Last Thursday’s Ethereum “Merge” has so far been deemed a technical success, but it is a different story for the few network forks seeking to keep a part of the world’s second-largest blockchain using the energy-intensive proof-of-work (PoW) consensus mechanism.
Concerned that Ethereum’s transition to a proof-of-stake (PoS) mechanism would end their revenue stream, multiple PoW forks have arisen to keep ETH miners in business.
But plagued by technical issues and plummeting token prices, these networks also lack the support of many major exchanges or Ethereum developers, Charlie Karaboga, chief executive officer and co-founder of Australian blockchain powered fintech company Block Earner, told Forkast in a written statement.
“The general opinion in the crypto community is that none of these forks will drive significant demand,” he said.
Ethereum miners are significant stakeholders in the Ethereum ecosystem; however, if their PoW forks do not gain widespread adoption, they are unlikely to generate the revenue they were seeking in forking the network in the first place.
One of the leading forks known as ETHPoW went live with its mainnet shortly after the Merge with its native currency ETHW. Led by prominent Chinese miner Chandler Guo, this fork developed a following as a viable alternative in the lead-up to the Merge.
Issued originally as IOUs before going live, ETHW had a great deal of price volatility on the actual day of the Merge before dropping by 68% to US$8.01 over the next 24 hours.
Ethereum holders were advised they would be airdropped ETHW tokens once the fork went live; however, a mix-up in the network’s new Chain ID — an identifier that points to a unique network — meant some users did not receive the new token while scammers were quick to move in to make the most of the confusion.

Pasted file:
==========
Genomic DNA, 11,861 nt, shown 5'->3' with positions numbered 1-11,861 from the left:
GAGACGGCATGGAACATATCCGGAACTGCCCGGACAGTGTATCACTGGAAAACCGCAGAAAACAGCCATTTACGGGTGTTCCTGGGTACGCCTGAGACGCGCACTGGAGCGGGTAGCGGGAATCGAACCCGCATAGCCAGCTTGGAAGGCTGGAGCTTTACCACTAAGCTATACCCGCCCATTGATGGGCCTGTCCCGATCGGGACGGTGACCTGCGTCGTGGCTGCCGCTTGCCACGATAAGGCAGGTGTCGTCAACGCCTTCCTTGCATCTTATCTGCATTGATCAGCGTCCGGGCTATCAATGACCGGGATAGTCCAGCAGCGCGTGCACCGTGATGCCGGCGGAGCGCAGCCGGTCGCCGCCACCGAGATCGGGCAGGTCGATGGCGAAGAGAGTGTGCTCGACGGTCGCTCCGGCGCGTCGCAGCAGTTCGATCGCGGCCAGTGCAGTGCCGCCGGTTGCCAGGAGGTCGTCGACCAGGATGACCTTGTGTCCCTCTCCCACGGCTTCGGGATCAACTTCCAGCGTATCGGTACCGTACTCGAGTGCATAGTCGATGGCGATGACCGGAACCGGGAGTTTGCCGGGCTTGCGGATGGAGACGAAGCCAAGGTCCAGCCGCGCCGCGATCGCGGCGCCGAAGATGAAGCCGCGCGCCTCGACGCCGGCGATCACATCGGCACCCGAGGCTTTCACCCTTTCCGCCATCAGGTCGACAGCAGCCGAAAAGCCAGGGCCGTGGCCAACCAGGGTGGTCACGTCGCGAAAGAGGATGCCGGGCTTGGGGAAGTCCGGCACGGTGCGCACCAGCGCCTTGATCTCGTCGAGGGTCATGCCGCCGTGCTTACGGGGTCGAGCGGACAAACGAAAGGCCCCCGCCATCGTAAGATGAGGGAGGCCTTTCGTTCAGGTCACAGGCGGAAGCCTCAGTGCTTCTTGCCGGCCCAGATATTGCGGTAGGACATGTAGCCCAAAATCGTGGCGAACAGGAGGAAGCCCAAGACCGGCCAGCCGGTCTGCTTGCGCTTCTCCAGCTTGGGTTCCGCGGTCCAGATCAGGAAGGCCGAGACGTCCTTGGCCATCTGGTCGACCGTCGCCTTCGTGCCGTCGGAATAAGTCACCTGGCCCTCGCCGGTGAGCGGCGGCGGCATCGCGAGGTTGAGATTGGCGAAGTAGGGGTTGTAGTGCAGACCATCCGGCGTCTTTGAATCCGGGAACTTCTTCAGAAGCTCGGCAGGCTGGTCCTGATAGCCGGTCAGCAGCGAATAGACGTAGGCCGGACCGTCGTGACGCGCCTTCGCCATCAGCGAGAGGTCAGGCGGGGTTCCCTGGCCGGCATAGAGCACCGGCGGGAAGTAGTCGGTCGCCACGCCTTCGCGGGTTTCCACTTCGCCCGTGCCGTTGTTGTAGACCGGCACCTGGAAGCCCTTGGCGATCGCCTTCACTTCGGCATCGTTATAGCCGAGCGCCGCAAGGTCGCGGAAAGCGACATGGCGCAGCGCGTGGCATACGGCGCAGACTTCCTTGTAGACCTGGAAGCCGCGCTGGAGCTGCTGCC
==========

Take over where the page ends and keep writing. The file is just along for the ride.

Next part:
The issue was that ETHPoW developers had mistakenly assigned the Chain ID 10001 to the network, which was already in use by Testnet token Smart Bitcoin Cash, leading to error messages on crypto wallets when trying to add the network.
While the issue was quickly amended the token has continued to fall in price since and was trading at US$5.21 as of 4:15 p.m. in Hong Kong on Monday.
Another major fork goes by the name of EthereumFair, or ETF, which claims to be the first forked PoW chain, experienced the same trading volatility shortly after the Merge.
ETF dropped 88% to US$2.05 in the following few days, though it has since seen a recovery to US$4.61 as of 4:15 p.m. in Hong Kong on Monday.
Karaboga told Forkast he wasn’t surprised by the price drop.
“Many PoS supporters waited on the sideline for their free airdrop once the Merge was confirmed,” he said. “To make a profit, they very quickly sold these assets in the supported markets. The mass sale of assets has caused prices to fall.”
While he expected a small uptake later down the line, Karaboga added that without the support from developers, the long-term success of these tokens is likely to be limited.
PoW forks face another major hurdle. ETH’s new PoS model is believed to be roughly 99.95% more energy efficient than its PoW predecessor.
“The climate change concerns make things difficult for these forks as their models are not outwardly eco-conscious, where the new PoS model is,” Karaboga said.
PoS skeptics argue the trade-off for this energy efficiency is the risk of increasing the centralization of the network — a concern that appears to be being born out.
In the first few hours after the Merge, analysis firm Santiment reported that 46.15% of Ethereum’s PoS nodes are controlled by only two addresses.